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Homework Help: LC circut

  1. Jul 17, 2011 #1
    LC circut: Charge on a capacitor at a given time

    1. The problem statement, all variables and given/known data

    I don’t have a pic but a simple loop circuit is constructes with 2 capacitors c1 and c2 in series, after the capacitors in an inductor also in series, and the wire continues back into c1. The values for the capacitors are: C1 = 409 μF and C2 = 294 μF. The inductance is L = 397 mH. At time t =0, the current through the inductor has its maximum value IL(0) = 64 mA and it has the direction shown (CW) from capacitors on left to inductor on right.

    What is Q1(t1), the charge on the capacitor C1 at time t = t1 = 30.2 ms?

    2. Relevant equations

    Q(t)=Qmax*cos(Omega*t+phase angle)

    this equation gives the charge on a capacitor as a function of time
    3. The attempt at a solution

    Using the equivalent capacitance I found the the angular frequency omega was 121.352 rad/sec which is correct, however when trying to find q max I get a bit lost, they tell me that the current through the inductor has its maximum value IL(0) = 64 mA, so I tried to use energy equations

    U capacitor =1/2 c*v^2 and U inductor= ½ L*i^2

    I found that the total max potential energy in the inductor is 8.135e-4
    I don’t exactly know where to go from here. I can solve for the V and thus Q in the equivalent capacitor but that doesn’t exactly help me since I need the Q through only c1
    Am I on the right track or did I go wrong somewhere?
    Last edited: Jul 17, 2011
  2. jcsd
  3. Jul 17, 2011 #2


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    Staff: Mentor

    You're doing okay. A couple of concepts may help you.

    The LC circuit operates by swapping energy between the capacitor and inductor. When the current energy (magnitude!) is maximum the capacitor energy is minimum, and vice-versa. You have given the expressions for the energy for both inductor and capacitance. So you should be able to find the maximum voltage that the net capacitance will see during its cycle. Perhaps call it Vmax.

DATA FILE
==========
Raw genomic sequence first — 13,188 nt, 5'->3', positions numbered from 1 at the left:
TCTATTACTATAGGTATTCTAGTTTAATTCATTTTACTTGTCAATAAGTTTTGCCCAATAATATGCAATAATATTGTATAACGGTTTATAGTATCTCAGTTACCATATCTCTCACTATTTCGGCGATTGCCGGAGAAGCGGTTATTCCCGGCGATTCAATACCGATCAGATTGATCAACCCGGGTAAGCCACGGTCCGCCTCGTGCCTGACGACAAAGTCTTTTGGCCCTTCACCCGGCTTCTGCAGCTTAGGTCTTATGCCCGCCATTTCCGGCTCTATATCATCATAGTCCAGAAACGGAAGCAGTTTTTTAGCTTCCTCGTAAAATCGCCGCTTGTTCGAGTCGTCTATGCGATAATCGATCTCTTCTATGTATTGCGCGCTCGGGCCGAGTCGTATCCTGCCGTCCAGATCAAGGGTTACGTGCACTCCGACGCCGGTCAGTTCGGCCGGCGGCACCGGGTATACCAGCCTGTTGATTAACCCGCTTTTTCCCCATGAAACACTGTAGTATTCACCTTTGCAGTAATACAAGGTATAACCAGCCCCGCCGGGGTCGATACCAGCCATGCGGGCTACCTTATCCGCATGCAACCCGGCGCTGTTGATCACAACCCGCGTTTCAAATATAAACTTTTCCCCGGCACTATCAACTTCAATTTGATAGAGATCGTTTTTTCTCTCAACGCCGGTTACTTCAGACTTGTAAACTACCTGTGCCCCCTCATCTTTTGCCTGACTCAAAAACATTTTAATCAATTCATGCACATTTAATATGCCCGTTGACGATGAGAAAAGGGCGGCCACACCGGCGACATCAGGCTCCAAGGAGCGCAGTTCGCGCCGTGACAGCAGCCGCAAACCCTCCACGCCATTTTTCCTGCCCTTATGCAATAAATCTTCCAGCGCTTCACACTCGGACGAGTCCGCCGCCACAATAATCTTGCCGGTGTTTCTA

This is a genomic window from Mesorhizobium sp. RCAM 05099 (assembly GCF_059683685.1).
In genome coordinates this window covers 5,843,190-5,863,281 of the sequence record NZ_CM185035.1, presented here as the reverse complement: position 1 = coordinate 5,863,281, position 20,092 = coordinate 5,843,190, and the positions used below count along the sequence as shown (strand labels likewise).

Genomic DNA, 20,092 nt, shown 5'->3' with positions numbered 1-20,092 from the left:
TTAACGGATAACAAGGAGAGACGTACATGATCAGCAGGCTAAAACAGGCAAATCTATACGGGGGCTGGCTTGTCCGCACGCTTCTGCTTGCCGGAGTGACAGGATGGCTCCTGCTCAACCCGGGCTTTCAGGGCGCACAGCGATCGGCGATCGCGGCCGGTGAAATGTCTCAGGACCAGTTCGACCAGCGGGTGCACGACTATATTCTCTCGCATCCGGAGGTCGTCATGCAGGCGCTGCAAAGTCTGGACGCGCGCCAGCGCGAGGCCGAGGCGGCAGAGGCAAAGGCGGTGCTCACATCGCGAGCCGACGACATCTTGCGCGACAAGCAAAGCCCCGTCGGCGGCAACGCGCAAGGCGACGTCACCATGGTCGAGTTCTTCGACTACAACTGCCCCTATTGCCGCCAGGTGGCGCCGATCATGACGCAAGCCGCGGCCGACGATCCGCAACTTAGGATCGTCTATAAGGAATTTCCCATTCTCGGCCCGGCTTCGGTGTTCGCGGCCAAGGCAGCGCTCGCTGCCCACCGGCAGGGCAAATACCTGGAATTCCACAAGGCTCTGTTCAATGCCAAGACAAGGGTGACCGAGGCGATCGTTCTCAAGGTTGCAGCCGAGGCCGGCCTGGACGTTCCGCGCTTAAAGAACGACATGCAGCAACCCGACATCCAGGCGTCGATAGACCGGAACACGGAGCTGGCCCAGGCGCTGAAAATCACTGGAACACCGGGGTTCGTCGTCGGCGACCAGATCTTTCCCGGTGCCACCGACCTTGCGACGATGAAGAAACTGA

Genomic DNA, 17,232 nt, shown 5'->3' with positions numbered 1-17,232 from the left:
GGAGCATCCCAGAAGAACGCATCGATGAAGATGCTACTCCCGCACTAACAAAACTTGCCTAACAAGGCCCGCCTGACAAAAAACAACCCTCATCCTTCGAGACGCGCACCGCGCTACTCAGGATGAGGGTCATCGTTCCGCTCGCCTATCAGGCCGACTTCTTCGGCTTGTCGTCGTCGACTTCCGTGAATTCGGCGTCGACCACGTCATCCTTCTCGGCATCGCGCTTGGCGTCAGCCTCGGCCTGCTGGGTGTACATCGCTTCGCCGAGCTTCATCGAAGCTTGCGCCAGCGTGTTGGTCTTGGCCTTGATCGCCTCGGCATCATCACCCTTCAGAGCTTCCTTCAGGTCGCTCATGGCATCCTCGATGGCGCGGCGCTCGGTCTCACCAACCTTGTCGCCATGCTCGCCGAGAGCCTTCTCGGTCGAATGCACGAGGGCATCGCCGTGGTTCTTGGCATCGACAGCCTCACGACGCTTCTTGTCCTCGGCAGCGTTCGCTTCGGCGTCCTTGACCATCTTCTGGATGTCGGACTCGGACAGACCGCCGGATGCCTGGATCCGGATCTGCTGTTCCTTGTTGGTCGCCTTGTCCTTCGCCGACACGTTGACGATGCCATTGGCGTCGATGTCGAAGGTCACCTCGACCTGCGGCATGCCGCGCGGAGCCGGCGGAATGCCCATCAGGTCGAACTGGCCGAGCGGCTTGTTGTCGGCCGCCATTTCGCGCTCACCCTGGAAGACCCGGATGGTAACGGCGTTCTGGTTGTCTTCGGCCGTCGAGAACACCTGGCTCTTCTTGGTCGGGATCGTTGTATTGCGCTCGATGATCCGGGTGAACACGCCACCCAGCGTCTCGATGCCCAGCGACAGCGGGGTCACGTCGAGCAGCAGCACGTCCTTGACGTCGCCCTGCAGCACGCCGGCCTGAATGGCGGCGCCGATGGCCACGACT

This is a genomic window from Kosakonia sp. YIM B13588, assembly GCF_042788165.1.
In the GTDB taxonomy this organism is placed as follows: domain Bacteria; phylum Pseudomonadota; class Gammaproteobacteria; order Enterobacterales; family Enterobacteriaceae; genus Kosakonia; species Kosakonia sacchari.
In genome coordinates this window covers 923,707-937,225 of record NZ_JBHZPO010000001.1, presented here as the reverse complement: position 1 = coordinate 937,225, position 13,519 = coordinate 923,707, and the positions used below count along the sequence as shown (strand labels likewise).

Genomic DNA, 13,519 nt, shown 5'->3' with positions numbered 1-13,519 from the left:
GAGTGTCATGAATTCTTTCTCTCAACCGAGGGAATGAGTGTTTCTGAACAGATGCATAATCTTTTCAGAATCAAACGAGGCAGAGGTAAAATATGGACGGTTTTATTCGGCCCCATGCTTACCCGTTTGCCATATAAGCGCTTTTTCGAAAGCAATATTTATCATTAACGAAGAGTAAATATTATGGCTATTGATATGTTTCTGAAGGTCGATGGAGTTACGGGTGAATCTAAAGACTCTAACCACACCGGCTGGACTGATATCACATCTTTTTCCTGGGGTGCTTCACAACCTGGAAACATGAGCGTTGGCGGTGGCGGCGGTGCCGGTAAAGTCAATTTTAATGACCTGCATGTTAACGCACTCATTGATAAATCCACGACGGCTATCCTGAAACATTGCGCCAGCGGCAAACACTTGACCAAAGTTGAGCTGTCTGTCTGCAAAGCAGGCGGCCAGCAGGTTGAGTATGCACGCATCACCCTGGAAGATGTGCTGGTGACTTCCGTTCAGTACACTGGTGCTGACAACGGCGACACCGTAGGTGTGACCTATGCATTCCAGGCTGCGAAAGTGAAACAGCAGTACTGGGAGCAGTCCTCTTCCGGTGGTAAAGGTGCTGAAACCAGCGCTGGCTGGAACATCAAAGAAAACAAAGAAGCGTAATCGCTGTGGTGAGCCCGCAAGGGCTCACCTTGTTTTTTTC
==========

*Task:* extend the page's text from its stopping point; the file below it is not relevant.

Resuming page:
From the given time t=0, the current in the inductor is going to follow a cosine function with amplitude Imax (64mA as given in the problem statement) and angular frequency that you've calculated. The Capacitance voltage will be zero when the inductor current is maximum (energy consideration). Which basic trig function starts its cycle at zero? (note, pay attention to which direction the voltage should be headed initially).

    The second concept is that of the capacitive voltage divider. Given two capacitors in series and a total voltage V impressed across them, what's the individual voltages across each capacitor?
  4. Jul 17, 2011 #3
    So for the phase shift I could use Pi or change it to a sin function and disregard the phase shift. The second concept is where I think I am hung up, I know the max voltage across the equivalent capacitor, can I simply relate the total voltage and equivalent capacitance to a specific voltage over a single capacitor? thanks.
  5. Jul 18, 2011 #4
    I realized my obvious error, which was that if I knew the equivalent capacitance as well as the voltage over the equivalent capacitor I could easily calculate the charge… which would be the SAME on both capacitors in series. Thank you for your time it is really appreciated
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